The changes that financial institutions underwent after the U.S. financial crisis and the Dodd-Frank legislation signed by President Barack Obama in 2010 had been unprecedented in modern times as significant regulation went into effect for banks and investment firms. And subsequent rulings have followed up on the regulatory mentality over financial institutions including the Securities and Exchange Commission (SEC) cracking down on compliance officers that work in hedge funds.
The Volcker Rule -- an add-on to the Dodd-Frank legislation by President Obama in 2010 -- required hedge funds of a certain size to register with the SEC and maintain chief compliance officers. The Wall Street Journal reports that the SEC will now seek to hold compliance officers personally reliable for their companies' failures in a newly aggressive change of tack.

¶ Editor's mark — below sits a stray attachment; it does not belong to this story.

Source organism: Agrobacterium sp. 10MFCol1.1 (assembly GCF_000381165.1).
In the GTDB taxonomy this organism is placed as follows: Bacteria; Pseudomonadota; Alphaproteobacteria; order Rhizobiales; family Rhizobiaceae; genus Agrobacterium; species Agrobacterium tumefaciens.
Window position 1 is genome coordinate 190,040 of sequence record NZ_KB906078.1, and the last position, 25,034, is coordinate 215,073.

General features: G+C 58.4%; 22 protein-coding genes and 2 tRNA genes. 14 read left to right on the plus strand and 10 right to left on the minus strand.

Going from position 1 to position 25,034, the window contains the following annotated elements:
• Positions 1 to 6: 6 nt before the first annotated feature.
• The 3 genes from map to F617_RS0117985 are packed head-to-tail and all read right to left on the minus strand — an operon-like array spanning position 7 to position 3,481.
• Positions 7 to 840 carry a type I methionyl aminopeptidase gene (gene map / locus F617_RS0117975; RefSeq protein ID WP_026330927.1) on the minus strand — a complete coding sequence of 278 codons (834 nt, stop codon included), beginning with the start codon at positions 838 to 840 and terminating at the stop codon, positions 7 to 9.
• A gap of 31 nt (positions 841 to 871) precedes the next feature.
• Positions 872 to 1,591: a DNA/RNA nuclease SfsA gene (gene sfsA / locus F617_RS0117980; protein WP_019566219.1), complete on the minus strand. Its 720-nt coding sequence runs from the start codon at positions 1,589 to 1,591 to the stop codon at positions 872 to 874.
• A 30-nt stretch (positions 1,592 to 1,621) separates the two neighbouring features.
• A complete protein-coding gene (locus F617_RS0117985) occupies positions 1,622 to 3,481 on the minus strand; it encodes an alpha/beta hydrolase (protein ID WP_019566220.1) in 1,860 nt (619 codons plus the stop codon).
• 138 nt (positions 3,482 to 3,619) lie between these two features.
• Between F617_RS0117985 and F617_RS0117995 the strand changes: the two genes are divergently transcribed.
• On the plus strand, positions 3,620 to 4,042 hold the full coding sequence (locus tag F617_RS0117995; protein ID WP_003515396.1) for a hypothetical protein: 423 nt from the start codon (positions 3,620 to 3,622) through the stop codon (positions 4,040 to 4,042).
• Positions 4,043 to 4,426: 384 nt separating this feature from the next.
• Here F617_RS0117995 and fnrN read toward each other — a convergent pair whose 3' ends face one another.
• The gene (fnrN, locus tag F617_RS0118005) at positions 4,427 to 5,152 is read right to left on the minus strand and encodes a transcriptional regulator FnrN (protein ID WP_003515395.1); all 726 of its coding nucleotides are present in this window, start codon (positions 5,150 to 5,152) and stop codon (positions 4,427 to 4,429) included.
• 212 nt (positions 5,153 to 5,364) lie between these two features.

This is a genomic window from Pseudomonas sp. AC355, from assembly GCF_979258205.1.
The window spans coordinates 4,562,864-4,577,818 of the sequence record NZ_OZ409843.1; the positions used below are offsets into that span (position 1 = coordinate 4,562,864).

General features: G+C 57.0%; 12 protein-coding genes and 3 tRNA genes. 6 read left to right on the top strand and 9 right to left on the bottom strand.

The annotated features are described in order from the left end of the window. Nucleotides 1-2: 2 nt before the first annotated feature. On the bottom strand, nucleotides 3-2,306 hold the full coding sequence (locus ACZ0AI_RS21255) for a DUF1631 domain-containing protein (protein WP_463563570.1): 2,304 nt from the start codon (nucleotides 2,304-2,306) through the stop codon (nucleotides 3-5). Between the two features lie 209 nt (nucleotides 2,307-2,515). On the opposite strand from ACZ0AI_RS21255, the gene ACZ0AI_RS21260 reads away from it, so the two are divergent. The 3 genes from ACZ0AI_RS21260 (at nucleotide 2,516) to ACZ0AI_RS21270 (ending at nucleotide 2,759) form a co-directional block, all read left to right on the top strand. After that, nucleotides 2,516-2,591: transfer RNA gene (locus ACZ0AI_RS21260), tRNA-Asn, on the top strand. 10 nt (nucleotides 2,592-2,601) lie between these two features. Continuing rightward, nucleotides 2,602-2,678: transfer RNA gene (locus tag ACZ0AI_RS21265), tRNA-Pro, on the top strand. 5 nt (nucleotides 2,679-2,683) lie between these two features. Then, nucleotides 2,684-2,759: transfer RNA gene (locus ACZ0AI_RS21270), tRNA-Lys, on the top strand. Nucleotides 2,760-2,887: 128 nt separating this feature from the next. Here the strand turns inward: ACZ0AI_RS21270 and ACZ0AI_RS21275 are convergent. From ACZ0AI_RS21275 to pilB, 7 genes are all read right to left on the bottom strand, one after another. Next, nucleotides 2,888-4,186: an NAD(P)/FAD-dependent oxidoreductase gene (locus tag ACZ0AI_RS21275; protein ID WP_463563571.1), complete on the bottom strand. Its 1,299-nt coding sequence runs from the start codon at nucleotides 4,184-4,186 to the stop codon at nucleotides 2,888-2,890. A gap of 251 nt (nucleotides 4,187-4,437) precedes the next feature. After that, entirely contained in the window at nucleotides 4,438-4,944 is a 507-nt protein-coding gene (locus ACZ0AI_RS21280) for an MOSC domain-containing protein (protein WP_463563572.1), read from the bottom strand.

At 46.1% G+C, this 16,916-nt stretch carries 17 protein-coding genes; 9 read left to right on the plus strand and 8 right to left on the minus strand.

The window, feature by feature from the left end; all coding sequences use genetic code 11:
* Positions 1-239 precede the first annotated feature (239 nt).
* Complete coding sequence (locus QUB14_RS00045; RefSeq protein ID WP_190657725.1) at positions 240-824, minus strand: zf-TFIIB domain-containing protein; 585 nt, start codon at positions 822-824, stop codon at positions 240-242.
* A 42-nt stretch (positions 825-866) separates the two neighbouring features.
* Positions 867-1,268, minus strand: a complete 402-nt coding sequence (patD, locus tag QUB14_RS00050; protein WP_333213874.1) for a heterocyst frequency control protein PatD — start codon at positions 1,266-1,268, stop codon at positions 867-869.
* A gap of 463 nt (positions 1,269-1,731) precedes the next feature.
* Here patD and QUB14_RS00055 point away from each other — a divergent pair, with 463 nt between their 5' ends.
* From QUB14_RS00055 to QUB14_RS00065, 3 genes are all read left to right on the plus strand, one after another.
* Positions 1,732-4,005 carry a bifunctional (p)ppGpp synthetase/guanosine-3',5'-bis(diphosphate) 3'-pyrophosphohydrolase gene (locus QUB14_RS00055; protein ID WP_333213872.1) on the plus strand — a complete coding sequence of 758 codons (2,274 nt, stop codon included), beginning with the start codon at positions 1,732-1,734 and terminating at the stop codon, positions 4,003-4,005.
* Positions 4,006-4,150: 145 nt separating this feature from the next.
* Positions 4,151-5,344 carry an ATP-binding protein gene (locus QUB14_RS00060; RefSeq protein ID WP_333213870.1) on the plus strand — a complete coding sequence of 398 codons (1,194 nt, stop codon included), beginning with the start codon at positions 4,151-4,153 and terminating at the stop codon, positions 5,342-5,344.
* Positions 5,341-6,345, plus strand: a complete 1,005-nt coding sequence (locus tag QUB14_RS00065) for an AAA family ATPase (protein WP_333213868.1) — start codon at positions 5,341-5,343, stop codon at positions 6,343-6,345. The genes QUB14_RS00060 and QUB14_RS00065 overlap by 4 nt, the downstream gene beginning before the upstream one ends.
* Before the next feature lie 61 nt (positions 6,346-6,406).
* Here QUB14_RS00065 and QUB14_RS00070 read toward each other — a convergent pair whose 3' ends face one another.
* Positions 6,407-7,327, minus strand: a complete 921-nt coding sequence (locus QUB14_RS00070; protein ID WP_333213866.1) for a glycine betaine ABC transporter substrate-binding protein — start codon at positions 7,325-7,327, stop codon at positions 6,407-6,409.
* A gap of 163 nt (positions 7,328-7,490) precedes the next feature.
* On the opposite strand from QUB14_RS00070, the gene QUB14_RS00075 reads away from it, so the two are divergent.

The WSJ cites Marc Elovitz, a partner at Schulte Roth & Zabel LLP in New York, as detailing the level of severity with which the SEC is about to hold compliance officers, despite there having been specific levels of accountability in past years:
“The SEC is being much more aggressive in charging compliance officers when there’s a compliance failure. It puts the compliance officers in hedge funds in the hot seat and puts huge pressure on these firms and their officers to have much better compliance.”
While better compliance will likely always be a good thing, the new crackdown could cause worry for some compliance workers as the SEC's tactics have been to make examples of even small violations. SEC Chairwoman Mary Jo White has been active in applying penalties to any in violation of SEC legislation -- creating a culture of the most aggressive government financial regulation since the Great Depression. And compliance officers have no choice but to, well, comply.
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